There is one person alive who knows the truth: Shimon Peres. The only way to get to the truth and start the healing is to investigate him for his role in the mass poisoning of over 100,000 Sephardi children and youth.
But here is why that won't happen. The film was aired at the same time as the highest-rated TV show of the year, the finale of Israel's talent-hunt show: "A Star Is Born." The next day, the newly-born star's photo took up half the front pages. There was not a word about The Ringworm Children in any paper, nor on the Internet. Until now."
- Barry Chamish, 10/28/2005
Nearly sixty years later In today's news in Israel:
"Police across the country were on high alert, as thousands of protesters massed near the main entrance to Jerusalem...
The protests were called after a Supreme Court ruling ordered the jailing of a group of Ashkenazi parents of European origin who are refusing to send their daughters to a school with Jewish girls of Middle Eastern, or Sephardi, descent.
But although the ruling effectively pitted the ultra-Orthodox Ashkenazis against the Sephardis, both communities have come together for a mass protest against what they see as the intolerable intervention of the secular state in their religious affairs."
Sound familiar? It should. Most white, black, and Latino Americans are Christians. The whiter Ashkenazis and more melanin-rich Sephardis are Jews.
What we all have in common is we're still suffering from the devastating impact slavery.
While it's easy to say there is something effed up about "white people", this is too simplistic. Back when whites lived in Europe and thought the earth was flat and knew little to nothing of the existence of non-whites, most of them lived and died as peasants in a brutal feudal system serving lords and kings. These serfs were as mercilessly exploited and expendable as non-whites in many places today.
Prior to this and across every group in the world, we can call it plain old tribalism, which generally includes a component of sexism. Tribalism is not necessarily genocidal, but it can be, and there are plenty of examples of this.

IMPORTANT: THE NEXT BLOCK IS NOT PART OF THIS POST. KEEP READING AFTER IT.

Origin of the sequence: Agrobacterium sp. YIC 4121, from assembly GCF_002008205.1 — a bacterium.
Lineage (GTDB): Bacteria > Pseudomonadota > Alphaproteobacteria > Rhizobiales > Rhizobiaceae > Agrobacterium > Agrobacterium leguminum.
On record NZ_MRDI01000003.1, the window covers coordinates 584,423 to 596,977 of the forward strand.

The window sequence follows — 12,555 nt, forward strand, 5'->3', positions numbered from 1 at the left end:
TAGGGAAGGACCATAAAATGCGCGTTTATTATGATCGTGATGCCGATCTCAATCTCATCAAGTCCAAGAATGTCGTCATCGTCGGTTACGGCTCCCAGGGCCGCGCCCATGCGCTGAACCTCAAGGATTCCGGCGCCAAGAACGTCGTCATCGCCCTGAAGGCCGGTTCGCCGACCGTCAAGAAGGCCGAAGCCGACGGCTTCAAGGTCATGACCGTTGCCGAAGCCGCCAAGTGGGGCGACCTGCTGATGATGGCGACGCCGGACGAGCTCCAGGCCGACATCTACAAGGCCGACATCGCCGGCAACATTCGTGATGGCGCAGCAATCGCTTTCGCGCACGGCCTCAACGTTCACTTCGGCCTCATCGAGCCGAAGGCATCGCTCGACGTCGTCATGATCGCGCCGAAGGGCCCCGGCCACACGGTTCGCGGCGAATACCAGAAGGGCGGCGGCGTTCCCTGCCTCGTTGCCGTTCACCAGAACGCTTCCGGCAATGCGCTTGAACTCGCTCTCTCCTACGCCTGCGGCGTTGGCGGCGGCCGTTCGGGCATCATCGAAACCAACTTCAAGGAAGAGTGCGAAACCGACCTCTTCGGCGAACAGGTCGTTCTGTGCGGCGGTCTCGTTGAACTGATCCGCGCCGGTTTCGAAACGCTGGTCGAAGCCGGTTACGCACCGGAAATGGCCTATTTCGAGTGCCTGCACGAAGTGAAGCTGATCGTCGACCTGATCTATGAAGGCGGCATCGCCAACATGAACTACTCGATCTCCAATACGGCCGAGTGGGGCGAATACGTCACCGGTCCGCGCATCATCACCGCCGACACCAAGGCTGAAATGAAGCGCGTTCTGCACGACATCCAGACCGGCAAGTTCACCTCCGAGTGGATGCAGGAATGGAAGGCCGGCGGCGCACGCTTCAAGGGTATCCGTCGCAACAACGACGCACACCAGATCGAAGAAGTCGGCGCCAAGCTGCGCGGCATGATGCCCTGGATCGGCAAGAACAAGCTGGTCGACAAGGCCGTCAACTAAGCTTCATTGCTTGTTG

In the more ancient, might makes right times, people sucked up to the chief, and in his absence, whichever man had the biggest fist and could lie the best for his selfish advantage ruled. What, I ask you, has changed? Wars and discrimination continue and the gender conflicts remain fairly intact.
Unless or until humanity stops this madness of allowing divide and conquer strategies by the rich to pit us against one another, and have us believe that one group - race, religion, class, or gender - is superior to another, we will all continue to behave like overseers, house or field Negroes who serve rulers that don't give a damn about any of us, and we will continue to make ourselves and each other miserable.
It is my hope we recognize our modern day tribalism for what it is, lest we wake up one morning and discover that the whole world is one big plantation run by non-human and inhuman mega-corporations.
Given the computer and military technology of today, combined with the let's somehow get rid of them, wall them off, incarcerate them, become a suicide bomber, nuke baby nuke them, sterilize them, or exterminate them mentality of yesteryear, one day we will all be "them", and there will be no turning back.
Posted by Kit (Keep It Trill) at 12:28 PM
Tuesday, June 15, 2010
Earlier this morning I ran across an art contest given by Greenpeace, called "Redesign BP's Logo". They think BP's logo is too pretty and misleading.
I hadn't planned on entering, but I figured what the heck, it's therapy, because this catastrophe has been bugging me out. Check out mine:
Click on for a larger view. Go ahead. I'm so proud of it. It's similar to someone elses, but I added a few things they didn't, i.e. the danger eyes, the doomsday clock, and oil-soaked bird. It's a modification of the famous art piece, Scream.
I always wondered why the original artist painted the dark water and fiery sky the way he did. Perhaps in his worse nightmares, he had a glimpse into the future, like a prophet. Many of us who have read in detail on the science end and can see what's coming feel like that character.
I scream inside with questions like why are those who also know but benefit from the profits of Big Oil behaving differently? Not their wealth nor their power will shield them from toxic air we'll breathe and the toxic rain that falls on us when this thing worsens and hits the ocean conveyor belt. Hell, this is the most obvious deal breaker of our times?
Enough of us have been raising hell that the President will speak to the nation later at 8 PM EST about the Gulf Oil Catastrophe. Hopefully tomorrow he'll kick some BP azz when he meets with them. The escrow account idea is a good start, but I hope for receivership, because the amount discussed now will not cover the estimated $1 Trillion dollars in damages.